What is substituted judgment?
Substituted judgment can be used if you need help making decisions about your care or property. There are several types of substituted judgment you can choose. The best type of substituted judgment is one that allows you to be as independent as possible.
What are the types of substituted judgment?
There are many types of substituted judgment you can choose. The different types include: health care power of attorney, representative payee, power of attorney, durable power of attorney, conservatorship, and guardianship. The types are listed in order from allowing you the most independence (health care power of attorney) to the least independence (guardianship).
What is a guardianship?
A “guardian” is a person who is appointed by the court or through a will. A guardian has the power to make decisions for an incompetent person or minor child. The incompetent person or minor child is known as a “ward.” The guardian has a duty to make sure that the decisions he or she makes are in the ward’s best interests. When this type of relationship is created between the guardian and the ward, it is known as a “guardianship.” Neb. Rev. Stat. §§30-2209; 30-2601 (2006).
Are all guardianships the same?
No. Guardianships are created for different reasons. Guardianships can be created to care for a minor child or an incapacitated person who has a mental or physical illness or a disability. There are two types of guardianships:
• Full guardianship
A full guardianship means that the guardian has the sole ability to make decisions for you about:
o Where you will live;
o Any training or education you might receive,
o Your medical care,
o Your personal property,
o Any consents or releases for you,
o Any contracts for you,
o Legal proceedings against people who are legally responsible to support you, and
o Handling your money and property for your support.
• Limited guardianship
A limited guardianship allows for you to make some decisions. In other words, you are able to make certain decisions, but the guardian is there to help you if you are not able to make some decisions.
The type of guardianship that is chosen depends on your needs. Generally, courts are encouraged to favor the least restrictive guardianship. Neb. Rev. Stat. §§30-2601; 30-2601.02 (2006).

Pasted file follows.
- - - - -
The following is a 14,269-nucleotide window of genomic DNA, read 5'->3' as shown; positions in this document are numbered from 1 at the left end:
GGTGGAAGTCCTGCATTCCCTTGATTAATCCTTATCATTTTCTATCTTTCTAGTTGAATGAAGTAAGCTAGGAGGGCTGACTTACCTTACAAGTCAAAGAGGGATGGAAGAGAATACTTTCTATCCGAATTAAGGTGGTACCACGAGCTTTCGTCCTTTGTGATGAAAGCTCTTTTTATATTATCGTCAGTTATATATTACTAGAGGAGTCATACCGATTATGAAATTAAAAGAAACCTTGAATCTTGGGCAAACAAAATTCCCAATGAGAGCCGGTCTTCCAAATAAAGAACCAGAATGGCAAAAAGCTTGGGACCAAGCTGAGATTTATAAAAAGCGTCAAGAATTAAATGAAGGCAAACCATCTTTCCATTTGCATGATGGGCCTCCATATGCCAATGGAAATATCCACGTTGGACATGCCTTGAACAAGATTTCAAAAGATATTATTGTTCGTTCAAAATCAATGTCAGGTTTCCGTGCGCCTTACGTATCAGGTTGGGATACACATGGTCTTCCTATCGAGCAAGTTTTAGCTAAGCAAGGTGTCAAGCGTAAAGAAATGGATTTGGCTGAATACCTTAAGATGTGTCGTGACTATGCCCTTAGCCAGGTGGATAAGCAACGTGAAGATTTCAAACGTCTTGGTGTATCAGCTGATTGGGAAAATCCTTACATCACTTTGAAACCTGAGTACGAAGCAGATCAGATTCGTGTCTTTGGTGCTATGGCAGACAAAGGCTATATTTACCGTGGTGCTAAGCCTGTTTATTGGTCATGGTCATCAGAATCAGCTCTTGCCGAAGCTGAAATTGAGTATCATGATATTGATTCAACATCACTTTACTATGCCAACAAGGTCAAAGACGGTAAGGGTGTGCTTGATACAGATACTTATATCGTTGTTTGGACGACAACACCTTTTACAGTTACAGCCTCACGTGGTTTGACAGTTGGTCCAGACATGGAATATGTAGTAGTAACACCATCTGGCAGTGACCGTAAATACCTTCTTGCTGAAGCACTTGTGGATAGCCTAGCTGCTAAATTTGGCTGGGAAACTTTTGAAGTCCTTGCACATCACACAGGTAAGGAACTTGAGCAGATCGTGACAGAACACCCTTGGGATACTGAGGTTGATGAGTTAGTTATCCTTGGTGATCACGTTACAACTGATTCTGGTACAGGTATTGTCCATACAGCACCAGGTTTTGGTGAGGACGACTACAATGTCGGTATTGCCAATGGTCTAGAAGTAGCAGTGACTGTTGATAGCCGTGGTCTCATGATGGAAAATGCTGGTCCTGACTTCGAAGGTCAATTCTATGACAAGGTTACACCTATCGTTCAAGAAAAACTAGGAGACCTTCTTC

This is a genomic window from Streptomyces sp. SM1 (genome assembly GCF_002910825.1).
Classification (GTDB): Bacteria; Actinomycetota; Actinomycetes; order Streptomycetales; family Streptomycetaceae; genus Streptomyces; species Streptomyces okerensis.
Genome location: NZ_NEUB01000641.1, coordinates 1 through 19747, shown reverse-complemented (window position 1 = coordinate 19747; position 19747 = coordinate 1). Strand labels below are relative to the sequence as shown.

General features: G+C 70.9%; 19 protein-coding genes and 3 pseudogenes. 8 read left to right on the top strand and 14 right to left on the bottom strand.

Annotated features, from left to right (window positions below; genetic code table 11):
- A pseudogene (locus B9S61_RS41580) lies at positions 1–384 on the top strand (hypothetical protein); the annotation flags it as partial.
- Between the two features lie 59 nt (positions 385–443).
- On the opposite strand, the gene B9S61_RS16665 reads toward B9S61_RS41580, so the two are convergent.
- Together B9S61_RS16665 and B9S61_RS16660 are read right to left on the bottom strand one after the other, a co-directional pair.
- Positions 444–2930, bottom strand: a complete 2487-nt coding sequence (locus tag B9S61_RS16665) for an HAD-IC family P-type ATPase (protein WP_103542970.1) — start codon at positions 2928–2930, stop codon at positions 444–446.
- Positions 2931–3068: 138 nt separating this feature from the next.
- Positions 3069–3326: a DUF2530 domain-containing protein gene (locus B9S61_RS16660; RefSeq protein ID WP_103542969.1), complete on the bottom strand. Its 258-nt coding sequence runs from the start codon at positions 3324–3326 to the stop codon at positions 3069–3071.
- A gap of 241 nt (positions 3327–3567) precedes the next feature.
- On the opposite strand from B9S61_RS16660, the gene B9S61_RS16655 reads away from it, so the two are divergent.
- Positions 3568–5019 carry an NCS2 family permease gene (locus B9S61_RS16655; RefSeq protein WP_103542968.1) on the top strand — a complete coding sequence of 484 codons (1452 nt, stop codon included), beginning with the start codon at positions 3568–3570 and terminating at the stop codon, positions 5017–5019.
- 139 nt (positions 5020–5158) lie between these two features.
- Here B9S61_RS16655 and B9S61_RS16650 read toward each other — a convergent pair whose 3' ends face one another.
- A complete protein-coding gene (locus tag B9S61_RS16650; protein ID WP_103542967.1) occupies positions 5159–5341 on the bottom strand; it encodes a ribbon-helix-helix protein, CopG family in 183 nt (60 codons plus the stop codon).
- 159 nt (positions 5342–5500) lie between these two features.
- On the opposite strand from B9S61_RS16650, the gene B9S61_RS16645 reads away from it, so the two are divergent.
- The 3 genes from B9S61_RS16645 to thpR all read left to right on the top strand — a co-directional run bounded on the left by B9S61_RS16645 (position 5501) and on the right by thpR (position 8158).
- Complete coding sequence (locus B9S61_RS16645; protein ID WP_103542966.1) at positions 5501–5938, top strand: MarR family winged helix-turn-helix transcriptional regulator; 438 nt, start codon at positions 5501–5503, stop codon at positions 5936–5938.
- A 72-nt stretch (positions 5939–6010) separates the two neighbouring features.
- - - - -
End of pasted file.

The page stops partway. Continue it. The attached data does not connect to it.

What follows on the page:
What is a temporary guardianship?
A temporary guardianship may be placed on you in one of two ways:
• If you are a minor: A temporary guardian has the same responsibilities as a permanent guardian, but a temporary guardianship will only last for up to six (6) months. The appointment of a temporary guardianship for a minor ward is sometimes used in emergency situations as well. Neb. Rev. Stat. §30-2611 (2006).
• If you are incapacitated: The court may appoint a temporary guardian in an emergency situation or order the appointment of a temporary guardian to handle the emergency.
In an emergency situation, you or another interested person can file a request with the court to have a hearing as soon as possible to decide whether you need a temporary guardianship. This is also called an “expedited hearing.” You must request an expedited hearing at least ten (10) business days before the date of the permanent guardianship hearing.
At a temporary guardianship hearing, the petitioner must show that temporary guardianship is necessary for the emergency situation. Neb. Rev. Stat. §30-2626 (2006).
If an expedited guardianship hearing is requested, you or another interested person must be notified at least twenty-four (24) hours before the expedited hearing. At the expedited hearing, the court will list certain duties and powers of the temporary guardianship.
The temporary guardianship will end after ten (10) days or before if the court finds the temporary guardianship is no longer necessary. However, if it is shown that you require a temporary guardianship for a longer period of time, the court may extend the temporary guardianship for a ninety (90) day period followed by additional ninety (90) day periods, if necessary. Neb. Rev. Stat. §30-2626 (2006).
How is a guardianship created?
The way in which a person becomes a guardian is very similar to the way in which one becomes a conservator (see “Conservatorship” material). Both a guardianship and a conservatorship may be combined so that a guardian may also be a conservator. However, a guardianship is “of the person” and a conservatorship is “of the property and assets.”
• If you are a minor: If both of your parents have died, a guardian may have been appointed through your parents’ will. If a guardian is appointed through a will, he or she has to accept the appointment in order to actually become the minor’s guardian. If the court decides that a guardian is necessary and it would be in your best interests, the court may appoint a guardian. Neb. Rev. Stat. §§30-2606; 30-2610 (2006).
• If you are incapacitated: Your parent or spouse may appoint a guardian for you by will. If this happens, you can file a request with the court that asks them to decide whether you are incapacitated. Usually, the person that requested the guardianship will file a paper that contains their concerns and why you may need a guardian. In this paper, they will probably say that you lack the ability to communicate and/or understand your needs.